Just like Aristotle in his time understood knowledge as permeating through all our senses and not only through vision and perspective, in a cognitive techno-socio- economic system what is visible and what is invisible are mutually complementary processes. This is a system of soft surfaces, sensitive like skin, which presuppose tactility, going beyond the field of vision or rather flirting with the visible. What emerges on the surface of the skin visualizes seductive desires, while the forming processes remain invisible under the surface. Let us call this phenomenon the aesthetic of hyper-textuality, a circulating semiotic structure to which encoding systems contribute by changing linear progress through textuality as a new metaphor of art. As a result the state of art is reorganized in a new form of social value based on the promise of art again becoming part of everyday life, as the art object dissolves in conceptualization and dematerialization. “The continued evolution of both communications and control technology bodes a new type of aesthetic relationship,” (Jack Burnham) in which art embodies a new mode of knowledge production, unpredictable aesthetic sensations and experience of the invisible.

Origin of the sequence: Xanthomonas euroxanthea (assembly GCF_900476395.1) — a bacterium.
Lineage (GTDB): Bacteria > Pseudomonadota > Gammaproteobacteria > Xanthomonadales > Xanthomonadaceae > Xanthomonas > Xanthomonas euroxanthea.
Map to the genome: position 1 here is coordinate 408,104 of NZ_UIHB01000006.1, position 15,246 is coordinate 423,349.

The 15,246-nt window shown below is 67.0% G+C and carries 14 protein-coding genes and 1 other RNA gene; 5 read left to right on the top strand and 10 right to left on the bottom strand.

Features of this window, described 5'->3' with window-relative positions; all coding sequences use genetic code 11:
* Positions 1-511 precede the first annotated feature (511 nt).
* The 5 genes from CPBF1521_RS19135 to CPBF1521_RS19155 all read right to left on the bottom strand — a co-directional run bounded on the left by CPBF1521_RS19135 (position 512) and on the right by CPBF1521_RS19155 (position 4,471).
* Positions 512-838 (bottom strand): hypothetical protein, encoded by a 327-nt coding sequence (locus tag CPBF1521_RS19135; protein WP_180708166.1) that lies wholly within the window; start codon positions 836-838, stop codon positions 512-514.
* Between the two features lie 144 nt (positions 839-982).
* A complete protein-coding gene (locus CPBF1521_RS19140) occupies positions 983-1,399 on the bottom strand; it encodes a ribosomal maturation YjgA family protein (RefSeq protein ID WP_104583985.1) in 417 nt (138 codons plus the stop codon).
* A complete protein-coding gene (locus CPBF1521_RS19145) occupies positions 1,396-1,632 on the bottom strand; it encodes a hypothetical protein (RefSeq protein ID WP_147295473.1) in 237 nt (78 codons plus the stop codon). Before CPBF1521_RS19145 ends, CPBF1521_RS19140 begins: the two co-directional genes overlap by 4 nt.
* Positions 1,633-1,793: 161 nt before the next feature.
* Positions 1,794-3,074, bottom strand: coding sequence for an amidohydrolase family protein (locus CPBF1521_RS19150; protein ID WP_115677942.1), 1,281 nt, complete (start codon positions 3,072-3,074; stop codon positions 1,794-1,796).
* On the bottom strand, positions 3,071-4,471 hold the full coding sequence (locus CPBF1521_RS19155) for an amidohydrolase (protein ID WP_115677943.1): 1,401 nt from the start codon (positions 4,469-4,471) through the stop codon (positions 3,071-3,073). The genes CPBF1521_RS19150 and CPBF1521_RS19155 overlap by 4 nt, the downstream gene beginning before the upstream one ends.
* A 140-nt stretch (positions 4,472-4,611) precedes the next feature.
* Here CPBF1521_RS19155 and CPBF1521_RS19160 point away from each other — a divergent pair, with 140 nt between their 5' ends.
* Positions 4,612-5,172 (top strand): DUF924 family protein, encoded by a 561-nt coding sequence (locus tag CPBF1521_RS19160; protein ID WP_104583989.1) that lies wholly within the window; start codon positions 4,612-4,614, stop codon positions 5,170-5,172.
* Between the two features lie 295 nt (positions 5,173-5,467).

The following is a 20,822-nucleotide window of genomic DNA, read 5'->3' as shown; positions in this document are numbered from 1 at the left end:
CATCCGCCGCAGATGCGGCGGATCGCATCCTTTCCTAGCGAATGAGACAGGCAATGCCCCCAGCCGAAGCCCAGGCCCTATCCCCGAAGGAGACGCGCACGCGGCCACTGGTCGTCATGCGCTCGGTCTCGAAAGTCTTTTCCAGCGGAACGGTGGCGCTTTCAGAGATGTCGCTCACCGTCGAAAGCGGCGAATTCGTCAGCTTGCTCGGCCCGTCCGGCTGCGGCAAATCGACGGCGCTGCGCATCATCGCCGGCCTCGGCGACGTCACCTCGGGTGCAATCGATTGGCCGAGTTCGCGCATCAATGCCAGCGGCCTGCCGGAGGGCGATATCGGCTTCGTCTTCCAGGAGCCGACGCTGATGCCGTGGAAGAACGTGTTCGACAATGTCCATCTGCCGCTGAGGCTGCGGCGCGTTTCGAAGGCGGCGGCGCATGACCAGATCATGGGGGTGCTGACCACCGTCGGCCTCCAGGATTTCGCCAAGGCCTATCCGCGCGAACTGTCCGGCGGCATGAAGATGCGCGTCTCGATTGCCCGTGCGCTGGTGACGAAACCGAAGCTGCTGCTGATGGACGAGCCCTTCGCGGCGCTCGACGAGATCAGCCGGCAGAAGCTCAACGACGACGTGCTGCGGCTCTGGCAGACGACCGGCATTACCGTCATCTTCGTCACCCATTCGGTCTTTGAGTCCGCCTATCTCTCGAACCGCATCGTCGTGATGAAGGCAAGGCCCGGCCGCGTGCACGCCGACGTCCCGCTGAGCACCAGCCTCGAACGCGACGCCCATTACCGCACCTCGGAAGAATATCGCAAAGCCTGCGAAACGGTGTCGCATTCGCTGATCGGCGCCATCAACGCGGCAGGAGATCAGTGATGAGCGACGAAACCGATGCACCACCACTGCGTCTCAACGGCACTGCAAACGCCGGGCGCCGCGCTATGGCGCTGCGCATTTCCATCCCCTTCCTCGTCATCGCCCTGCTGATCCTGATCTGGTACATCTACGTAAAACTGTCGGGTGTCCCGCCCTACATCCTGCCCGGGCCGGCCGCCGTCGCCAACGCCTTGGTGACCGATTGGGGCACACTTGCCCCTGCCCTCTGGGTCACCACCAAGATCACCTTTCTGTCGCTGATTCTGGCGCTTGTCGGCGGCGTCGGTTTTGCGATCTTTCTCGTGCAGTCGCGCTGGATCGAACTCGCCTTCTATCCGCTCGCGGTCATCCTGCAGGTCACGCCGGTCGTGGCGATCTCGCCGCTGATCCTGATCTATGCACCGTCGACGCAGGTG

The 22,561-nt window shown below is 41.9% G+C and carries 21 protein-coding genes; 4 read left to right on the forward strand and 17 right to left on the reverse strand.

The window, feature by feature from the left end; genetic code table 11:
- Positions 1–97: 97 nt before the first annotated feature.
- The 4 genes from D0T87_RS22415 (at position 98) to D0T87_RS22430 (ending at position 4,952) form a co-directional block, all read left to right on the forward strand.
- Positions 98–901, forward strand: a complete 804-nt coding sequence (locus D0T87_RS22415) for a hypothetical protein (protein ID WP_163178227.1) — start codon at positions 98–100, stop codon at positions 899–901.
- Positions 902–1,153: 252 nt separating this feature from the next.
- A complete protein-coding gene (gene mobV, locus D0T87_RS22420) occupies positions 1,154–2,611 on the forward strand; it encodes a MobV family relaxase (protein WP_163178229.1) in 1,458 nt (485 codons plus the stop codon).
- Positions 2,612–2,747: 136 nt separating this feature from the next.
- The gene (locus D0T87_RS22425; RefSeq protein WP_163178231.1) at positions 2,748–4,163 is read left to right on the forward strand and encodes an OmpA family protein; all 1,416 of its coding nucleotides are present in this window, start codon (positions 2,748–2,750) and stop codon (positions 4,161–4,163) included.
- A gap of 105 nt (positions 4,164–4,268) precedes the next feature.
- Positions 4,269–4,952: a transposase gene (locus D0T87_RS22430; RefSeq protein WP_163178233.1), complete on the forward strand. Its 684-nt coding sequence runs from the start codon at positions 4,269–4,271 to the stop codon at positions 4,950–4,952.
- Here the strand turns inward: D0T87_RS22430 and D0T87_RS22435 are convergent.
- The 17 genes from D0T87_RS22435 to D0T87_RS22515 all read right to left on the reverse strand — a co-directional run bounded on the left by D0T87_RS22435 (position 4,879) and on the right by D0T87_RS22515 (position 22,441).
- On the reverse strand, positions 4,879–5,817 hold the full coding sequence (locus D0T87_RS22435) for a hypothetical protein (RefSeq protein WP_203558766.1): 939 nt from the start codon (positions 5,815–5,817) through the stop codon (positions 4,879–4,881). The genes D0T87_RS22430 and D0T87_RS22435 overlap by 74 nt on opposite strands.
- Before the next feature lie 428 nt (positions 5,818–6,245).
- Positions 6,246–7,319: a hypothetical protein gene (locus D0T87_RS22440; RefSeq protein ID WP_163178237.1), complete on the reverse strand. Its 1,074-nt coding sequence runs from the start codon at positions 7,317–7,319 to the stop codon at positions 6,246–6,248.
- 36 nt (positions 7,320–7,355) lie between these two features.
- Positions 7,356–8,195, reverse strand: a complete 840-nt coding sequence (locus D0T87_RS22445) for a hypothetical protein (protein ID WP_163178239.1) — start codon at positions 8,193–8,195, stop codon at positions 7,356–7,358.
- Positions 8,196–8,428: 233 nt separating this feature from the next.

Under the title “Topical Tactics” the exhibition will put on display works of media art as mixed media techniques with video, computer art, sound installations, photography, media objects, graphics and concerts/performances.

Conceived as a survey exhibition, the Media Scape Biennal presents positions from contemporary artistic production and focuses on the potential of artistic practice to inhabit the invisible liminal zones in the “media world,” making them visible in order to call them into question through interference and disruption. It highlights the processes of transformation and of establishing new or imaginary linkages.

Topical Tactics brings together a wide range of artistic positions from different countries, enabling the exhibition to draw lines of connection and continuation to current approaches to the aesthetics of media art. Works by pioneering figures have paved the way since the sixties and developed a discourse by producing conceptual breakthroughs or analytical deconstruction and reorganization – semantic structures that link them with the artistic positions of the younger generation.” (Text by Heiko Daxl, October 2011)

One of the founders and main curator of Media-Scape Zagreb, Heiko Daxl, is unfortunately no longer with us. He passed away this year in the prime of his life and work. We will continue in the future to follow his idea of Media-Scape and try to be consistent with his aims and directions. Without being able to rely on his great talent and intellectual acumen, Media-Scape will certainly be different, but no less intensive, creative and devoted to showing the best of media art in the future.

This year’s Media-Scape will be a combination of media art works previously conceived by Heiko Daxl and works of artists inspired by them – works that correspond to his ideas as well as to our sorrow of losing him.

(Text: Ingeborg Fülepp, in collaboration with Dimitrina Sevova, September 2012)

photographs by: Sibylle Hoessler


Media Scape catalogue cover